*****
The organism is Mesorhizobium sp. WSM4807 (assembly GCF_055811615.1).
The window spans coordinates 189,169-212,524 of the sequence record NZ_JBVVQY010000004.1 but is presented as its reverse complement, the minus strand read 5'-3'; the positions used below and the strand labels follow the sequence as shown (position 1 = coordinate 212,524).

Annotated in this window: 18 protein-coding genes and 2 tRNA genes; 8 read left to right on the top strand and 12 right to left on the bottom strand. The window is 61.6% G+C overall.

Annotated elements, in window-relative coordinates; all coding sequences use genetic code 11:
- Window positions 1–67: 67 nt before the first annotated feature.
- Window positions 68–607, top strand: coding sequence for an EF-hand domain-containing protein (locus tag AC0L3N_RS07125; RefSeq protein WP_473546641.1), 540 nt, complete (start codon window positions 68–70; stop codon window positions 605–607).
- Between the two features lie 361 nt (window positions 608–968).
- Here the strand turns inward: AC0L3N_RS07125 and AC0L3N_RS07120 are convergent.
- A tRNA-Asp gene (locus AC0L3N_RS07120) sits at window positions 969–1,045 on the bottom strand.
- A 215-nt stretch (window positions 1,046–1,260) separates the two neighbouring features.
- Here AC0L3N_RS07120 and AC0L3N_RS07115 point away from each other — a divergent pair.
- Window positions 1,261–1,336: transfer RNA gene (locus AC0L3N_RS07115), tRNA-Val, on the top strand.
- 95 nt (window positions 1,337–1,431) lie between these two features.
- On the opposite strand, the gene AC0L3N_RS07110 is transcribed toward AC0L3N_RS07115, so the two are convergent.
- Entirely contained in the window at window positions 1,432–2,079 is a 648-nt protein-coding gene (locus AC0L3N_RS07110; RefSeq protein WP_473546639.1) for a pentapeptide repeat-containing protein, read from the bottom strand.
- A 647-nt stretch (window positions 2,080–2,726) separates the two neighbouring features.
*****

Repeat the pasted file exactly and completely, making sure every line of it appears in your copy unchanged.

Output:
The organism is Mesorhizobium sp. WSM4807 (assembly GCF_055811615.1).
The window spans coordinates 189,169-212,524 of the sequence record NZ_JBVVQY010000004.1 but is presented as its reverse complement, the minus strand read 5'-3'; the positions used below and the strand labels follow the sequence as shown (position 1 = coordinate 212,524).

Annotated in this window: 18 protein-coding genes and 2 tRNA genes; 8 read left to right on the top strand and 12 right to left on the bottom strand. The window is 61.6% G+C overall.

Annotated elements, in window-relative coordinates; all coding sequences use genetic code 11:
- Window positions 1–67: 67 nt before the first annotated feature.
- Window positions 68–607, top strand: coding sequence for an EF-hand domain-containing protein (locus tag AC0L3N_RS07125; RefSeq protein WP_473546641.1), 540 nt, complete (start codon window positions 68–70; stop codon window positions 605–607).
- Between the two features lie 361 nt (window positions 608–968).
- Here the strand turns inward: AC0L3N_RS07125 and AC0L3N_RS07120 are convergent.
- A tRNA-Asp gene (locus AC0L3N_RS07120) sits at window positions 969–1,045 on the bottom strand.
- A 215-nt stretch (window positions 1,046–1,260) separates the two neighbouring features.
- Here AC0L3N_RS07120 and AC0L3N_RS07115 point away from each other — a divergent pair.
- Window positions 1,261–1,336: transfer RNA gene (locus AC0L3N_RS07115), tRNA-Val, on the top strand.
- 95 nt (window positions 1,337–1,431) lie between these two features.
- On the opposite strand, the gene AC0L3N_RS07110 is transcribed toward AC0L3N_RS07115, so the two are convergent.
- Entirely contained in the window at window positions 1,432–2,079 is a 648-nt protein-coding gene (locus AC0L3N_RS07110; RefSeq protein WP_473546639.1) for a pentapeptide repeat-containing protein, read from the bottom strand.
- A 647-nt stretch (window positions 2,080–2,726) separates the two neighbouring features.